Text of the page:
NTSB Releases New Report On Owasso Plane Crash That Killed Dr. Perry Inhofe
OWASSO, Oklahoma -
The National Transportation Safety Board has released a new report on the plane crash that killed Dr. Perry Inhofe in Owasso last year.
Dr. Inhofe, 51, was the son of U.S. Senator Jim Inhofe. He died when his twin-engine turbo-prop Mitsubishi MU-2B-25 crashed while on approach to Tulsa International Airport on November 10, 2013. He was the only person on board.
In an unusually detailed Factual Report, the NTSB investigator goes to great lengths to detail the difficulties involved in controlling an MU-2 at low speeds and low altitude with one engine not running.
Read the NTSB's Factual Report on the crash.
Several witnesses told the NTSB the landing gear was down and the left propeller was not turning or was turning very slowly just before the crash.
11/11/2013: Related Story: Dr. Perry Inhofe, Son Of Sen. Jim Inhofe, Killed In Owasso Plane Crash
According to this report, the airplane had taken off from Salina, Kansas at 3:03 that afternoon. The airplane had been refueled and had a total of 279 gallons of fuel when it left Salina, the NTSB says.
At 3:34, Dr. Inhofe contacted controllers in Tulsa about landing. At 3:42, a controller cleared him to land on runway 18L, asking him to reduce speed to 150 knots or less, to provide time for an airplane on the same runway to take off.
The report says that as the MU-2 neared the runway, it suddenly started turning to the left. At 3:44, the tower radioed the pilot, "Mitsubishi six Juliet tango, Tower." The pilot replied, "I've got a control problem." The controller said, "Okay, you can just maneuver there, if you can maneuver to the west and do you need assistance now?"
The pilot responded, "I've got a left engine shutdown."
The tower controller contacted another controller about the problem and warned that other airplanes might have to be cleared out of the area.
At 3:45 the controller asked Dr. Inhofe if he was declaring an emergency. The controller tried two more times to contact the pilot but didn't get a response. At 3:46, radar contact was lost, after the plane had made a 360-degree turn to the left.
The NTSB says Inhofe had 2,874 flight hours, with more than half of that in multiengine airplanes.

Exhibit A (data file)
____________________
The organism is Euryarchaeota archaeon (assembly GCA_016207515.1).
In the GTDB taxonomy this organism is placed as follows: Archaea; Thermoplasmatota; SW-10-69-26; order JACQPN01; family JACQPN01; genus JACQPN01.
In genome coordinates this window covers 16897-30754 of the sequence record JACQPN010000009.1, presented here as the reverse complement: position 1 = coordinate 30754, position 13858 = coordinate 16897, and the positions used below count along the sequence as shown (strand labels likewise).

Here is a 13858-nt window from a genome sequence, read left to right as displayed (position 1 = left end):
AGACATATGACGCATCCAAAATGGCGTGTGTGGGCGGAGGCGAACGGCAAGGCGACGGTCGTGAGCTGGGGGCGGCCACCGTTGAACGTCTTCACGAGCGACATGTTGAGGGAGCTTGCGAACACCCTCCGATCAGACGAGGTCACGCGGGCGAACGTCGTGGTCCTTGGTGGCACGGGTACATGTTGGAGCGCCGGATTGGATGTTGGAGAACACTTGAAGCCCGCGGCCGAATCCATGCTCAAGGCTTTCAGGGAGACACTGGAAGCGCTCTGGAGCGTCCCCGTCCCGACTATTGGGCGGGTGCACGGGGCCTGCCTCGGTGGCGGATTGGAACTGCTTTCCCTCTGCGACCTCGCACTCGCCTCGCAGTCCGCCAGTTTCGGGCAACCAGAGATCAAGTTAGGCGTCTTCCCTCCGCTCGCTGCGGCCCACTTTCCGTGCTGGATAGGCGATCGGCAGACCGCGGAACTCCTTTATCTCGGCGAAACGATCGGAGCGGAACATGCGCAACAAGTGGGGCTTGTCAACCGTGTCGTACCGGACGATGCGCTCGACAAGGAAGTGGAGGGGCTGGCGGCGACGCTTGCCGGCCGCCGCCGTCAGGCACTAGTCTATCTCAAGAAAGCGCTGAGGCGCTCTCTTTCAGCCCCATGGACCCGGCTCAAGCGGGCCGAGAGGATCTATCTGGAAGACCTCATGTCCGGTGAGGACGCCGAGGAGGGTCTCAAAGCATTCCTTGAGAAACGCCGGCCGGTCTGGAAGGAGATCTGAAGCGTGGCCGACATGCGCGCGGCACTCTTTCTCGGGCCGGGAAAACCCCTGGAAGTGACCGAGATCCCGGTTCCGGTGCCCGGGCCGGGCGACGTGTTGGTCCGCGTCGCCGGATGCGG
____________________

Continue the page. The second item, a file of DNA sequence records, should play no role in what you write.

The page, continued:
The investigator interviewed three pilots who'd flown with Dr. Inhofe in the months before the accident. Although interviewed separately all three pilots described him as a very good aviator who was studious and modest about his pilot skills. None of them recalled him displaying any negative or bad flying habits.
The report explains that the FAA requires pilots who fly the MU-2B get special training and have a certain level of experience. The NTSB says Dr. Inhofe had recently purchased the MU-2 and completed ground school the week before the crash at Professional Flight Training in Salina, Kansas. He also completed training flights in the accident plane that week, according to the NTSB.
Dr. Inhofe had performed a single-engine landing on the morning of the accident as part of his training, according to the NTSB. The accident flight was the first time he flew the MU-2 alone, the NTSB says.
The report says the school developed a training checklist which the FAA had not approved for the MU-2B-25. The NTSB says the checklist was not approved because it did not follow most of the guidelines set for forth in the special rules for flying the airplane which the FAA adopted in 2010.
The NTSB investigator found a copy of the unapproved checklist near the pilot's seat after the crash and another copy in the back of the airplane.
The investigator says the airplane would have been near the limit of controllability because it was so low, so slow and only the right engine was running. The pilot had three choices, according to the report, which were: increase power on the running engine, trade altitude for speed or some combination of both.
The investigator says the pilot also could have retracted the landing gear to reduce drag.
According to the report, the investigator disassembled and examined the engines and didn't find evidence of any pre-crash malfunction.
As is standard procedure for the NTSB, the Factual Report contains no conclusions about the cause of the crash, including why the left engine wasn't running. The cause of the crash will be addressed when the NTSB releases its Probable Cause Report, probably in a few months.